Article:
Democrats see opportunity in GOP feud with business

The feud between Republicans and major corporations over voting laws is creating an opportunity for Democrats and President Biden to build new political ties.

GOP ties with big business frayed during the Trump era, when corporations sometimes found themselves at the end of then-President Trump’s barbs, and were often uncomfortable with his rhetoric about women, minorities and immigrants. 

Now the tensions are rising again as companies speak out against Georgia’s voting law, and Major League Baseball pulls its All-Star Game from Atlanta in protest.

Democrats are seeing an opportunity to build inroads with business, despite real differences over some policies.

“The business community trusts us because we are bringing stability and reliability to a process that has been incredibly chaotic for the last four years,” said Rep. Brad Schneider (D-Ill.), chairman of the moderate, pro-business Democrats’ NewDem Action Fund.

Differences between the White House and Democrats and business aren’t hard to find.

The U.S. Chamber of Commerce, Business Roundtable and National Association of Manufacturers are among the groups opposed to raising the corporate tax rate, a key provision in Biden’s infrastructure proposal.

The battle over the infrastructure bill in some ways is a return to the past, when business groups were reliable allies of Republicans.

“It’s absolutely the wrong time to impose new burdens on the private sector,” GOP fundraiser Dan Eberhart said in a recent interview. “He’s taking investment decisions away from the private sector and handing control to government.”

Yet the divisions between business and the GOP are growing, despite their alignment on some traditional issues.

As Trump’s brand of populism has sprouted within the GOP, it has created new tensions with business over issues such as trade. Moderate Democrats in Congress want to take advantage of those tensions and paint themselves as the steady party for business to work with. 

“Democrats should try to be the good governing party. I think there’s a lot of demand for that from the public and business. Democrats … should consider themselves the party that can work with business. That doesn’t mean you can always agree on everything, so there is still that tension point on various issues that will happen over time,” said Daniella Ballou-Aares, who worked in the Obama State Department.

Democrats are optimistic Biden can deliver wins for the business community like the COVID-19 relief package, which business leaders embraced although it received no Republican support.

“It would be a missed opportunity for business and for Biden not to work towards successful legislation. … We’re so at that moment and I think it would be a shame if that moment is allowed to pass by on either side,” Ballou-Aares said.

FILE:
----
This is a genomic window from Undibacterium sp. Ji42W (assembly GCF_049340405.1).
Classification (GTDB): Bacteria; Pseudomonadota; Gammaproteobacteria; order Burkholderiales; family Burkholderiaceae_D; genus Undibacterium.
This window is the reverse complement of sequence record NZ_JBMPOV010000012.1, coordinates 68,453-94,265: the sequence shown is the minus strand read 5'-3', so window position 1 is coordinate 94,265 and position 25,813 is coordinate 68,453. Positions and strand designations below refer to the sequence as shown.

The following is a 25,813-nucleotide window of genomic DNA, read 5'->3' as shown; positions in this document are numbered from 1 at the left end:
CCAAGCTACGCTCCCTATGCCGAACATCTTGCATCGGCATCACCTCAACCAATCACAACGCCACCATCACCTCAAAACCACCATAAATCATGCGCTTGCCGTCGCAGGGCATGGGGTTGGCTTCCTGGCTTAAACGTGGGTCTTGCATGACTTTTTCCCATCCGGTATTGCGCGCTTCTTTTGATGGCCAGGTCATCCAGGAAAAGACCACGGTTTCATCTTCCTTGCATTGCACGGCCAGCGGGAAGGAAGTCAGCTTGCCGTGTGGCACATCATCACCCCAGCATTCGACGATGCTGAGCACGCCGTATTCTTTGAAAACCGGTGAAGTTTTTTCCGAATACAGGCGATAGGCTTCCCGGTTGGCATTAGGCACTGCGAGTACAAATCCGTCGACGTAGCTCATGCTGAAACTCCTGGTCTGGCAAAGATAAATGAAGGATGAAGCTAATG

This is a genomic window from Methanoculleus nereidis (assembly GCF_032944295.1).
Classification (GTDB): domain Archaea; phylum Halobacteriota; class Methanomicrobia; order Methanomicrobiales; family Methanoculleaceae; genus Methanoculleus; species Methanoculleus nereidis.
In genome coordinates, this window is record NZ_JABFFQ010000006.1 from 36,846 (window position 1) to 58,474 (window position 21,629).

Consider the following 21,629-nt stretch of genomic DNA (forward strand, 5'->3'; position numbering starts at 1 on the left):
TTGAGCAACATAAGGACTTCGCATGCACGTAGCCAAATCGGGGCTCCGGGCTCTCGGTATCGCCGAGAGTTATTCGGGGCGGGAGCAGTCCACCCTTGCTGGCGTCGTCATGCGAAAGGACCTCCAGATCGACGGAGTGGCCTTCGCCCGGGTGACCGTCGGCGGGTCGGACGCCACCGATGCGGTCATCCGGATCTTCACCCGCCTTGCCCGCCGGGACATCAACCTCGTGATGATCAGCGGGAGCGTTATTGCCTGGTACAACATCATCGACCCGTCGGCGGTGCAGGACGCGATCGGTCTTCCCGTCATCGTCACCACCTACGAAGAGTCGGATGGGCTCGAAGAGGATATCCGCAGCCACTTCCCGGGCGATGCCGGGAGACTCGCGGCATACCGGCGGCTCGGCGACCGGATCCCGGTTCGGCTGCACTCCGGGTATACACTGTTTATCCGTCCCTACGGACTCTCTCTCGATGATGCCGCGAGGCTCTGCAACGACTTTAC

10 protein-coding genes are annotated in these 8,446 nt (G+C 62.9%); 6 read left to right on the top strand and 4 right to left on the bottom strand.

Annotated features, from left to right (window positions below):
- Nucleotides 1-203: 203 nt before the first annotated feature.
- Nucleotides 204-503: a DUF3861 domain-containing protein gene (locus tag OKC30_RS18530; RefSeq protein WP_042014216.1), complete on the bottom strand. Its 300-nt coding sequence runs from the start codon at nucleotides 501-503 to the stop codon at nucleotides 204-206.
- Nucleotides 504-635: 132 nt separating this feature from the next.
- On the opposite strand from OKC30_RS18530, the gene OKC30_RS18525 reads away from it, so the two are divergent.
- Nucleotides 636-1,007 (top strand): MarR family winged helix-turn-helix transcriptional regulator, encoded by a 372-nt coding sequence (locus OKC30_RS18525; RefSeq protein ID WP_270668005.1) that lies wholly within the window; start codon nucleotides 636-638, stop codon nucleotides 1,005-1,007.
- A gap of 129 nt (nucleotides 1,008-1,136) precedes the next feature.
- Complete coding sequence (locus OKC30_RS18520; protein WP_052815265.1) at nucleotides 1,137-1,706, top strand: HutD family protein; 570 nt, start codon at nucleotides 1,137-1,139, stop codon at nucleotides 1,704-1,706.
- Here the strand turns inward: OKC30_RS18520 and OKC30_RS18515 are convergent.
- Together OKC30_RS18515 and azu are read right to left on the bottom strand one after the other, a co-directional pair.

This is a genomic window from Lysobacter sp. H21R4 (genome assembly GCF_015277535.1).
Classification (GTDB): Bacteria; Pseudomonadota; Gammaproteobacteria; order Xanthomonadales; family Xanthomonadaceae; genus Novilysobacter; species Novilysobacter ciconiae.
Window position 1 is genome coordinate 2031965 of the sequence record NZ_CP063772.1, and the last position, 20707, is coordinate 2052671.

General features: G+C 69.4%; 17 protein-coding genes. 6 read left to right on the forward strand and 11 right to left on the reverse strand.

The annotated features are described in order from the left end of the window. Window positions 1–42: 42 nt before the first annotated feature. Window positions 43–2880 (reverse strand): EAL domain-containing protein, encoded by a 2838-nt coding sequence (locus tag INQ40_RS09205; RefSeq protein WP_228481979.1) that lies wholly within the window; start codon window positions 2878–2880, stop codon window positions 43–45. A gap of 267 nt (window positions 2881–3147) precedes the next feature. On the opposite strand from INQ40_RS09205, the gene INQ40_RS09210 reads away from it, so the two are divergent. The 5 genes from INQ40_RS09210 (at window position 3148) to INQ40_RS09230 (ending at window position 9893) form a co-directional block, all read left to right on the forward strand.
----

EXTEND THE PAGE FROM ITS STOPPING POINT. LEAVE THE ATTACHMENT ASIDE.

The other big dividing line for business and the GOP, magnified by Trump, was on issues of race.

A number of CEOs spoke out against Trump when he said both sides were to blame in Charlottesville, Va., after white supremacists and Nazis battled counterprotesters in August 2017.

The fight over Georgia’s voting law revolves around corporations wanting to distance themselves from any effort seen as preventing minority groups from voting — particularly after Trump’s unsubstantiated allegations just months ago that widespread fraud led to his electoral loss. Misinformation surrounding the election culminated in an angry mob attacking the Capitol.

Republicans argue the true nature of the Georgia voting law has been misstated by Democrats and the media, and that corporations are essentially turning on them in favor of a new “woke” culture.

Senate Minority Leader Mitch McConnell (R-Ky.) cautioned corporations to “stay out of politics” as multiple companies expressed their opposition to the new Georgia voting law.

“And don’t be intimidated by the left into taking up causes that put you right in the middle of one of America’s greatest political debates,” he said Monday.

It’s hard to see Democrats and big business forming a true lasting partnership.

Progressives in Congress are deeply critical of corporate America, which is increasingly a target for populists in both parties. Liberals have pressured Biden to distance himself from Wall Street, launching campaigns even against some would-be Biden nominees deemed to have corporate ties.

Yet Trump has also left a real opening for Democrats.

Dozens of companies responded to the Capitol riot by freezing donations to the 147 Republicans who voted to overturn the election results after the mob was turned out of the halls of Congress.

Trump has also continued to be an antagonist, calling for his supporters to boycott Coca-Cola and other companies that have expressed concerns about the new Georgia voting law.

A former senior official in the Trump Commerce Department said if Democrats and the White House can solidify the relationship with business, it could help them in the 2022 elections.

“If the Biden team can reassure business that they will always have a seat at the table, they could really leverage a historic break with their natural allies in the GOP and change the landscape of these many suburban races,” the former official said.



Tags Brad Schneider Business taxes Coronavirus corporate tax rate COVID-19 Donald Trump Infrastructure Joe Biden Mitch McConnell
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